History of three-dimensional (3D) airway stenting
The birthplace of the silicone airway stent was Marseille, France in 1987 (1). Silicone stents were deployed via rigid bronchoscopy and came in different shapes (bronchial, tracheal, tracheobronchial Y, and hourglass) and sizes. This followed with the adaptation of self-expandable metal stents (SEMS) from the gastroenterology and their subsequent use within the tracheobronchial tree. Over the past few years, stent technology has rapidly matured. Advancements in biomedical engineering have given rise to patient-specific 3D printed stents (PS3DS). Although new stents are regularly introduced to the existing market, a “universally accepted” stent has yet to be developed (2). Like fingerprints, no two tracheobronchial diseases manifest alike, and the airway has dynamic motion with inspiration, expiration, and cough. Due to these intricacies, mass manufactured stents may not be the ideal solution for all patients or even groups of patients. Precision medicine focuses on optimizing efficiency or therapeutic benefit for a particular group of patients; it is being heavily researched in the disciplines of cardiology and oncology (3,4). Patient-specific 3D airway stents can be seen in a similar light; the device is tailored to the patient, and not vice versa.
A tracheobronchial tree is unique for each person. It varies based on the age, gender, and height of an individual. Normal tracheal diameter ranges from 16–20 millimeters (mm) and the length 10–14 centimeters (cm). The trachea has a unique “D” shape on a cross-section with a flat membranous posterior wall and a cartilaginous anterior arch. The right main bronchus length is shorter than the left main bronchus (1.5 vs. 4.5 cm). This is due to the more proximal take off the right upper lobe in comparison to the left upper lobe. Both main bronchi range between 8–12 mm in diameter. As no two tracheobronchial trees are exactly alike, it is challenging to find a perfectly matching tracheobronchial stent when disease can alter all the dimensions differently.
Patient-specific 3D printed airway stents are typically considered in complex airway disorders, which are a heterogeneous group of pathologies. Airway narrowing or obstruction can produce a variety of respiratory symptoms that can range from mild respiratory distress to profound respiratory failure and death.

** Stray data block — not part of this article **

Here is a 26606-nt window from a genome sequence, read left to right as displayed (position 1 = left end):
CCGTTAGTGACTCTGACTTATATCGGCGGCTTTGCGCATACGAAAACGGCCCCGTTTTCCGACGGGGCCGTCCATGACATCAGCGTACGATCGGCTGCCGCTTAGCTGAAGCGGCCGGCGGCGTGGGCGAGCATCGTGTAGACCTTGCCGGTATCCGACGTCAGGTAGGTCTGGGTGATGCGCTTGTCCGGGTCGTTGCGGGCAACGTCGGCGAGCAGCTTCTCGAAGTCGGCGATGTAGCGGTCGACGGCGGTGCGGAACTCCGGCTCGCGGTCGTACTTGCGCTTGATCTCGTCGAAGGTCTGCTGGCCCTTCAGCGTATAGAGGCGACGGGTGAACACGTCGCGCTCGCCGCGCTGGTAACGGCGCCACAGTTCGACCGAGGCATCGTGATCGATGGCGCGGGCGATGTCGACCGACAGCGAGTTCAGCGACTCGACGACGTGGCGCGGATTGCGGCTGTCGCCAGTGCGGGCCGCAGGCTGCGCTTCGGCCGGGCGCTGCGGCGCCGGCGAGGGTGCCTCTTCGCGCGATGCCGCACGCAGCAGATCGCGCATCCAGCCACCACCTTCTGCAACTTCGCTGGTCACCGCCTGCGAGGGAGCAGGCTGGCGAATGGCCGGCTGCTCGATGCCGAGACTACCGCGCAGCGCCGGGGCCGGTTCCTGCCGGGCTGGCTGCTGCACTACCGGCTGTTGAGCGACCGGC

The compromise of airways can be due to benign or malignant processes. Examples of benign pathology include subglottic stenosis (post-intubation or due to inflammatory disorders such as granulomatosis with polyangiitis or sarcoidosis), tracheal or bronchial stenosis, tracheobronchomalacia, excessive dynamic airway collapse, non-malignant fistulas (tracheoesophageal, bronchoesophageal, or bronchopleural), or anastomotic complications amongst lung transplantation recipients (5).
Malignancy related airway obstruction can occur in primary lung cancer as well as metastatic disease (breast cancer, colon cancer, sarcoma, melanoma, renal cell cancer, etc.). Malignant airway obstruction can arise due to extrinsic compression, endobronchial obstruction, or a combination of both processes (6).
Current airway stenting practice patterns
Management of diseases compromising the tracheobronchial tree is highly viable and predicated on several factors: local practice pattern, equipment availability, operator preference and experience, etc. Often, treatment mandates frequent airway evaluation with bronchoscopy and interventions to recapture the airway such as sequential balloon dilation, mechanical debulking, non-mechanical debulking with a variety of tools (thermal, laser, or cryotherapy-based ablation modalities), and stent placement for airway stabilization. The stent plays the role of airway maintenance to enable proper ventilation of the lung parenchyma beyond the stricture in malignant airway disease and to enable proper healing with minimization of the narrowed area of the airway in a benign airway disease. Stent matching of the malformed anatomy is critical to minimize the friction effect between the stent and the mucosa. Undue friction can to granulation tissue formation, and subsequent restenosis. Interventional pulmonologists have been facing complex airway disease and implanting various tracheobronchial stents for decades. In current practice, silicone and SEMS are the two main groups of airway prostheses. Both can achieve airway patency and maintain ventilation of the lung parenchyma for a time. Without a precise fit into the area, complications can arise with either type of stent: plugging with or without concurrent infection (Figure 1), metal fatigue leading to fracture (Figure 2), migration (Figure 3), formation of granulation tissue (Figure 4), and mucosal incorporation with possible erosion and perforation (Figure 5) (7). Silicone stents and SEMS have individual advantages and disadvantages (Table 1). There are a number of biophysical interactions that can have an adverse effect on the stent-airway interface. Self-expanding metallic stents are not static in size. Their lengths can change under compression through a phenomenon known as foreshortening. Coughing can cause mucosal trauma from the movement of wire edges which eventually can lead to granulation tissue formation (8). Suboptimal pressure distribution can also cause damage to airway mucosa by impeding microcirculation and fibroblast proliferation (9). In some cases, the unequal pressure can lead to mucosal erosion and associated airway perforation.